Throughout the U.S., teen drivers face stricter laws and restrictions than more experienced drivers. And why not? Teen drivers have been found to cause much higher rates of accidents than adult drivers. However, a groundbreaking new study conducted by the University of California at Los Angeles claims that teen drivers are in fact better than their adult counterparts at the technical aspects of driving. So why all of the haters?
Well, because despite being better drivers, teens are still more likely to cause accidents, that’s why. The UCLA study found that “younger novice drivers (especially males) had better driving skills than older novice drivers. This is counter to popular belief that young drivers lack technical driving skills because they have less experience behind the wheel.” Yet due to inexperience and good old fashioned teenage recklessness, teen drivers are much more likely to be involved in an accident, even when they weren’t at fault. Being skilled and capable with the controls of the vehicle itself do not a good driver make; teens and novice drivers are often less familiar with dangerous situations or road conditions. The study’s authors imply that the teen attention span is thus likely at fault in most teen auto accidents:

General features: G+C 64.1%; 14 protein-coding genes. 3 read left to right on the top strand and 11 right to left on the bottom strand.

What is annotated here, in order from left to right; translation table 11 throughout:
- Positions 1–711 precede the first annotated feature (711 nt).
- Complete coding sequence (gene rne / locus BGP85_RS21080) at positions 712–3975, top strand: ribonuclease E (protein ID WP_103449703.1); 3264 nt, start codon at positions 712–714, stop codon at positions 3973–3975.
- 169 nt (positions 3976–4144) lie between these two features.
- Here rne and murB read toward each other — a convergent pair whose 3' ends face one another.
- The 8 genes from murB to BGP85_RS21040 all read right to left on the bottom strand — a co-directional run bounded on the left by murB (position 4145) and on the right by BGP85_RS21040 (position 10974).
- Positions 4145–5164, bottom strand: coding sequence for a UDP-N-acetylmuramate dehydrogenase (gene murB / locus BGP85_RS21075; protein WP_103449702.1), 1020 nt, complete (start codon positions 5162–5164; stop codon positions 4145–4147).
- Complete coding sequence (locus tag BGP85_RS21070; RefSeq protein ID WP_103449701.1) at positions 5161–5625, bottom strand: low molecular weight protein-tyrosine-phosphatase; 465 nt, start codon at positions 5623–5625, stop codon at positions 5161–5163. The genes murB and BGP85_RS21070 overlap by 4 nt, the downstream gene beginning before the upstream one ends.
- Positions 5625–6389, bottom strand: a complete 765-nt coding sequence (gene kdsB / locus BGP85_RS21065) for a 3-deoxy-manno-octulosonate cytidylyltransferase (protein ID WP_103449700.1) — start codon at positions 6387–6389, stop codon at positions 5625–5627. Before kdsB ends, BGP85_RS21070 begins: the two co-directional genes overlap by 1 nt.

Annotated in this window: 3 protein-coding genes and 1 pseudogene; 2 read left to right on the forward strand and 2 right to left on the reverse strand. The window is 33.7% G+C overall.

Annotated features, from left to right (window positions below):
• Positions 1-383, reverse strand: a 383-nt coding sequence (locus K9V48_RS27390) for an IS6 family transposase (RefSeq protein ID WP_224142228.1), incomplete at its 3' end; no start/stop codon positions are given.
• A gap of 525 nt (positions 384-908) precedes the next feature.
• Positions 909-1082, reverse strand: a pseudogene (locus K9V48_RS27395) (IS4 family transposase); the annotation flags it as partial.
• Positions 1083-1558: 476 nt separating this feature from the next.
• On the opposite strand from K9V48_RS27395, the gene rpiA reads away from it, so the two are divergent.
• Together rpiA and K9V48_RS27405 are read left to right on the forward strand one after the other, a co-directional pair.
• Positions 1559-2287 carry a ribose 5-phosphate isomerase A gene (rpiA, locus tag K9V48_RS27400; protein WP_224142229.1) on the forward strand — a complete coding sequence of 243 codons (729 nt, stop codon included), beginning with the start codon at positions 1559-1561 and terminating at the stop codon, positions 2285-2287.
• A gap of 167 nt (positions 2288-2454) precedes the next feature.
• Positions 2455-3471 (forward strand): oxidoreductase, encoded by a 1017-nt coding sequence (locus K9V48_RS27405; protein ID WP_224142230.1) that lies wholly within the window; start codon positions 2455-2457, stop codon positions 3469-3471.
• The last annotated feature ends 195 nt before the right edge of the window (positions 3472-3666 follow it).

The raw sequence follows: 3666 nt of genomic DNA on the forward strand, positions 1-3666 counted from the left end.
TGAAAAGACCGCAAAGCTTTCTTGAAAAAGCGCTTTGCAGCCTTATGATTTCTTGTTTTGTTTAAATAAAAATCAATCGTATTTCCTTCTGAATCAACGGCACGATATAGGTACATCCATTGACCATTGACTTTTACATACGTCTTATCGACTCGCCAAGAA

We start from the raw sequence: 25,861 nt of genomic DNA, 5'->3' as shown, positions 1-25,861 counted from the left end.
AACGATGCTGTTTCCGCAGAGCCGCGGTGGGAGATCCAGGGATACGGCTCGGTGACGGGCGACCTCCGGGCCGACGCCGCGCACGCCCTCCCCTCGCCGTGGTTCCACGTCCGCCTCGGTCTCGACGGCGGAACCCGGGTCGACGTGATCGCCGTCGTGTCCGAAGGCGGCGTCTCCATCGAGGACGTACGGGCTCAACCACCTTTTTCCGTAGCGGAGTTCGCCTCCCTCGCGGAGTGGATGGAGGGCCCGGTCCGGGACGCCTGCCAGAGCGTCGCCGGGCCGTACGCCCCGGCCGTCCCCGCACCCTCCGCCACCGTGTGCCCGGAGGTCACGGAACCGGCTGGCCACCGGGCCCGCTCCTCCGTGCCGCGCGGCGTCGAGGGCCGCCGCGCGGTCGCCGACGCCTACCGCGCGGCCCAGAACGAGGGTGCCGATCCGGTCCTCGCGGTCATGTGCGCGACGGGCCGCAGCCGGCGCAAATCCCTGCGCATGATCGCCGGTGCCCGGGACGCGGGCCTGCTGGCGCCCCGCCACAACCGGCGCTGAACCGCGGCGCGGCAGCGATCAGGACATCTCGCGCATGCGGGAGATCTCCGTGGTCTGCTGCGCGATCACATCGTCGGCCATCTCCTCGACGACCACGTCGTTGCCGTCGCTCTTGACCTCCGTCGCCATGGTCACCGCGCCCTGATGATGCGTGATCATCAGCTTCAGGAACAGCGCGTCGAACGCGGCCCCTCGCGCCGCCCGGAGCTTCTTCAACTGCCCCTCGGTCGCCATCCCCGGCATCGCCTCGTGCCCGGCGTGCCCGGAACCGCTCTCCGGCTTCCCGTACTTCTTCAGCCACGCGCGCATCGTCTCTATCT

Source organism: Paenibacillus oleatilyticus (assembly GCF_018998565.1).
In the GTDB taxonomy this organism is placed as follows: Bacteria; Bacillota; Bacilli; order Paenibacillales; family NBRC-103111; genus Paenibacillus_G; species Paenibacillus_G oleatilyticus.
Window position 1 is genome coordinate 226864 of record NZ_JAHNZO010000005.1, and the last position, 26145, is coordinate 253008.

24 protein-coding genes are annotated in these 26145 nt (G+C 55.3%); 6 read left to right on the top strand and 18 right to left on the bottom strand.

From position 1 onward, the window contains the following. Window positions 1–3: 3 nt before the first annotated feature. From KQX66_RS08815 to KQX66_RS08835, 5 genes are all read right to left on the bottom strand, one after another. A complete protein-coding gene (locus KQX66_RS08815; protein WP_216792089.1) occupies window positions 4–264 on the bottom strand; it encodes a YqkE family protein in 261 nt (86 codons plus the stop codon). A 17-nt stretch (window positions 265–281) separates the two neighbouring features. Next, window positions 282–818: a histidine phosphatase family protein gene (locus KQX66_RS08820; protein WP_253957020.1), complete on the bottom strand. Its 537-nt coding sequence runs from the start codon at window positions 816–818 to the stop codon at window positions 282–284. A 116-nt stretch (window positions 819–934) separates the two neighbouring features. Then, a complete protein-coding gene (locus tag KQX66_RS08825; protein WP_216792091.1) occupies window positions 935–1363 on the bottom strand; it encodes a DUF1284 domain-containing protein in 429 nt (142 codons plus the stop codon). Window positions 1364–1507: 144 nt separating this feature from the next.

Based on the results of the current study, we hypothesize that the relatively high accident rate of younger drivers (especially male drivers) is most likely due to inattention to safety considerations rather than lack of technical driving ability.
Video games have no doubt had an influence in leading to the increased technical driving ability, but the decline of state-funded drivers education classes has no doubt led to the inattention to safety considerations mentioned. Do teens need to spend more time learning about road safety than actually learning to control their vehicles? Or should we all just cross our fingers until autonomous vehicles become the norm?